After several weather-related delays, I finally had my pack-out yesterday.  It went pretty well.  The entire crew consisted of two middle-aged guys.  When they got there, I showed them what goes where.  First, they packed my 'air' shipment, which is limited to 250 lbs.  They put everything into two huge boxes and then put those in the truck.  Then, they brought in tons of boxes and packing paper and started packing.

The packing was quick, but haphazard.  For example, I had just washed some sheets, towels, and rugs.  Rather than folding these in any manner, they just shoved them into a box.  Not a big deal, but kind of obnoxious.  They did repack the dozen or so boxes that I had never unpacked from my move to Fredericksburg.

Speaking of books, I own way too many.  Every box or piece of furniture was individually numbered.  All told, I had 72 items on my packout list.  9 of these items were boxes full of books.  That is, 1 out of every 8 items I own is a box of books.

When doing the inventory, the packer had to note the condition of all my furniture.  They had codes for conditions such as torn (T), stained (ST), warn (W), and my personal favorite, soiled (SO).  Every single piece of furniture I owned was downgraded by his notes.  The worst was my dresser which required two lines in order to note all of its imperfections.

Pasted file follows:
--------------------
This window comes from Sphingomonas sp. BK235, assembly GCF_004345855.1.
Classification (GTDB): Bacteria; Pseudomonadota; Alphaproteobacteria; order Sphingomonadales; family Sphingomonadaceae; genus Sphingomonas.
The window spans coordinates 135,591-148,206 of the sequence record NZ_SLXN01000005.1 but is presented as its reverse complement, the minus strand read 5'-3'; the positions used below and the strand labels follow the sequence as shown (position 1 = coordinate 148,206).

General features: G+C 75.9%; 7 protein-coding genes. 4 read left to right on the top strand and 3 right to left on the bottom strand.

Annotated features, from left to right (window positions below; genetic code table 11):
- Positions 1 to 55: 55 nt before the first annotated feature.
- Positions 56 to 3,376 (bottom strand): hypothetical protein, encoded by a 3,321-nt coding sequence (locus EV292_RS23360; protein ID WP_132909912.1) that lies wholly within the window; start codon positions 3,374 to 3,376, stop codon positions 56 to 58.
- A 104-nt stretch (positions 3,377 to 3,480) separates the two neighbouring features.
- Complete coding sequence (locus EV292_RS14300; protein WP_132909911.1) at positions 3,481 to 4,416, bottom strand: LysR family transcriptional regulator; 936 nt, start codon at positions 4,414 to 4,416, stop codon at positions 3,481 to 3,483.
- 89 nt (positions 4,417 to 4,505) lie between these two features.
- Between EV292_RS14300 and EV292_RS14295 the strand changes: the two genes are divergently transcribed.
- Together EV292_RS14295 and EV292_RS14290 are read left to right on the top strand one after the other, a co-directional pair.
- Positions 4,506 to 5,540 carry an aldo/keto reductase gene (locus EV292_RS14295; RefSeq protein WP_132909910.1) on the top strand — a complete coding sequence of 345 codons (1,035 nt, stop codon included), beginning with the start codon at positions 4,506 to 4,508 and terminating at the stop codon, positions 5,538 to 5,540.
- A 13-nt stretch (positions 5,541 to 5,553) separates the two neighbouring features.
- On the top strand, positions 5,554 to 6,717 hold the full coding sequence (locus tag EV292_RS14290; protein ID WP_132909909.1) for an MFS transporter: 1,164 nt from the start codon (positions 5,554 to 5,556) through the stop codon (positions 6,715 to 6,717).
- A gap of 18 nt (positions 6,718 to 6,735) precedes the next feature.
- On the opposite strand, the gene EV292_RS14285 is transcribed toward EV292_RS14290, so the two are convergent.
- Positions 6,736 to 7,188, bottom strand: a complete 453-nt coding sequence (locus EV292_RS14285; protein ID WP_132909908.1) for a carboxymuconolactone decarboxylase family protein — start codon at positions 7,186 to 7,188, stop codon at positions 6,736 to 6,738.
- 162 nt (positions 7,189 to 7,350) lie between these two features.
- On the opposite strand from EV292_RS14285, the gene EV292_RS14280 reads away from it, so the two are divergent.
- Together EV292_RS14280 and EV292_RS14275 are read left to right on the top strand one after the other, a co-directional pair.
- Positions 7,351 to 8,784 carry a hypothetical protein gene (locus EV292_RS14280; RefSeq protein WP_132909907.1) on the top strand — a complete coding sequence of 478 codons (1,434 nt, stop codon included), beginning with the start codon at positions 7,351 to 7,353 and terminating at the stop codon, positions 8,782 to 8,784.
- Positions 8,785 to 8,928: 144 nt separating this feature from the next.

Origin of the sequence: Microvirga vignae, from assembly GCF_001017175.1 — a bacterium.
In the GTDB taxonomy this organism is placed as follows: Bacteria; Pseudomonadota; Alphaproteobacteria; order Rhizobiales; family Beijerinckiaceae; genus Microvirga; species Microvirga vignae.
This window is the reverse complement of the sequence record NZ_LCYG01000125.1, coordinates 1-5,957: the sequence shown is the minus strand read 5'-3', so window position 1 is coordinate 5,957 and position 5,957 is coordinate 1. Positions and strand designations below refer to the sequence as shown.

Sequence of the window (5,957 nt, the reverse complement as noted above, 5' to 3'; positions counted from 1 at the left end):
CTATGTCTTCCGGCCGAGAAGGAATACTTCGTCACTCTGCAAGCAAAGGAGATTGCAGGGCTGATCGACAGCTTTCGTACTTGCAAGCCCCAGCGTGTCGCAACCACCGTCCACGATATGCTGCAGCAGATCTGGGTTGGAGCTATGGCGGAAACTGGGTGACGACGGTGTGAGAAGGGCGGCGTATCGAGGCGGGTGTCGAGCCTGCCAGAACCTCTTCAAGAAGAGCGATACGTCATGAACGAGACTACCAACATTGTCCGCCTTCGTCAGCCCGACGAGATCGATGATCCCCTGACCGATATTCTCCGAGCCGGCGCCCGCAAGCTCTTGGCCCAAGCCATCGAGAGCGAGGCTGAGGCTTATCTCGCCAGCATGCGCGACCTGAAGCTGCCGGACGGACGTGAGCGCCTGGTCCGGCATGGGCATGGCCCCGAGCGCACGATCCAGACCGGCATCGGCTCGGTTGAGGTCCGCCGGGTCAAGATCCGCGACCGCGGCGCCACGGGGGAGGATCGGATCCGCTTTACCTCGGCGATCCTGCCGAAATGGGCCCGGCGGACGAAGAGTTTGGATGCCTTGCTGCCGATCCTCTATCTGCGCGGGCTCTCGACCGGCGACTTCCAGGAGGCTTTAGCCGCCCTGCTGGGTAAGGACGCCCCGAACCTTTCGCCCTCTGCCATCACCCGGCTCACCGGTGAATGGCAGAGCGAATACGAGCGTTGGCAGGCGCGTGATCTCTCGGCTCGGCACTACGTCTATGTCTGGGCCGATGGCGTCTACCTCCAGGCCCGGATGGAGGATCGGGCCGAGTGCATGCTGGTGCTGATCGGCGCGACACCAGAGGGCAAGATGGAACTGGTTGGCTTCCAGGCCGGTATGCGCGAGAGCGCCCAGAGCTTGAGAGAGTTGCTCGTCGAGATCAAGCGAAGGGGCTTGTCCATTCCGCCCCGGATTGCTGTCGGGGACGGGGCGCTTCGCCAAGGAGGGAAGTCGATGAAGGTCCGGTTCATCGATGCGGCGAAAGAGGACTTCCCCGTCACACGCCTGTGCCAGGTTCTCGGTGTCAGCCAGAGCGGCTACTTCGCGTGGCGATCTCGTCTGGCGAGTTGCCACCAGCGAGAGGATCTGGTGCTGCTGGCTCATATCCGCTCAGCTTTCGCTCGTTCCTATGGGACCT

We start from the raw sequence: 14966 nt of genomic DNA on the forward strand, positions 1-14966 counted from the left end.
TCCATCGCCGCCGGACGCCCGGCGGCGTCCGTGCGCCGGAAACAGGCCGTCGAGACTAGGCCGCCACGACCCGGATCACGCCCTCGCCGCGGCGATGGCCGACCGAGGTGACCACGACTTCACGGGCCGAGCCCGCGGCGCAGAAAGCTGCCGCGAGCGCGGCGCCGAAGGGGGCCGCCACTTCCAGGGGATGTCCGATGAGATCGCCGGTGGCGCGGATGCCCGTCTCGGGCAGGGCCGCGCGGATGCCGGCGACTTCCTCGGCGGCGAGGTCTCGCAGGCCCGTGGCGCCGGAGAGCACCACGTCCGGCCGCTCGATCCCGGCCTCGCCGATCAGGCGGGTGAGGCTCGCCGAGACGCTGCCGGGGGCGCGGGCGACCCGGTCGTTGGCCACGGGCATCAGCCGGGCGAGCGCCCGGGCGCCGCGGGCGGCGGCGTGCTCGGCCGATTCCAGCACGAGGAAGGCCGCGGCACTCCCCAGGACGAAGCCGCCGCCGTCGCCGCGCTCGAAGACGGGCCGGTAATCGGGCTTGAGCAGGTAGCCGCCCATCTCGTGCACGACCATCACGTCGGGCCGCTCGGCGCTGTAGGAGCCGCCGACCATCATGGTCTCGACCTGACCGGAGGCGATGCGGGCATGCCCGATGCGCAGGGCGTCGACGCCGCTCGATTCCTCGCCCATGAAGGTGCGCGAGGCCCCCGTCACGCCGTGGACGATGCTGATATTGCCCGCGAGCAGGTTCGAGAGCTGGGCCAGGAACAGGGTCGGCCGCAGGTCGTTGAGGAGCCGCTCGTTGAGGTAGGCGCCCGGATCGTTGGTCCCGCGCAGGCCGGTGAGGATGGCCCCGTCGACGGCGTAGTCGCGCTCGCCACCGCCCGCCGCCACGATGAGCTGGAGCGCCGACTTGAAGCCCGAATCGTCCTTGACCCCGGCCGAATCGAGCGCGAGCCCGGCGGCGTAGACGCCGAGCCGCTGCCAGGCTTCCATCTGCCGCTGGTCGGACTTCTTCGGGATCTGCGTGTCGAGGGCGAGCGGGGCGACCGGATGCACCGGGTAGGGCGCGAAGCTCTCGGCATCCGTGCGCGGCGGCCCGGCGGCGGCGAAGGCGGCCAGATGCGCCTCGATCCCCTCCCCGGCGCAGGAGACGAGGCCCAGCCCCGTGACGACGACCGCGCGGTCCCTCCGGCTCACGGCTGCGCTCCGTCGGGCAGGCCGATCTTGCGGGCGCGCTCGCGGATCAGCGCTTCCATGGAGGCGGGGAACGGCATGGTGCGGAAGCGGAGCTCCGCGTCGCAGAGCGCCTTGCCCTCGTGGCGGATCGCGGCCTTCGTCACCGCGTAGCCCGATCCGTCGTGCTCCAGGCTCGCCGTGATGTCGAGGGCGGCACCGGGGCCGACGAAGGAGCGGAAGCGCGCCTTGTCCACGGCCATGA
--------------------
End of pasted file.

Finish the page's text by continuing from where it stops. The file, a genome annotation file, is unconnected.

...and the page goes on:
Last week of work

My last week of work was about as perfect as you could imagine.  In case you didn't hear, we got hit with two huge snow storms from Friday through Wednesday.  The government was closed for four days, so I didn't have to work.  Fredericksburg got hit less than all the other areas, so I was able to get around fairly well by Monday and through the week.  I won an online poker tournament.  On my last day, we got to start 2 hours late (so no more 5 am alarms).  I invited friends and co-workers to a Happy Hour on Friday and got to see friends from the Foreign Service study group, co-workers at the Coast Guard, and a few of my old friends from the US Attorney's Office/

What's next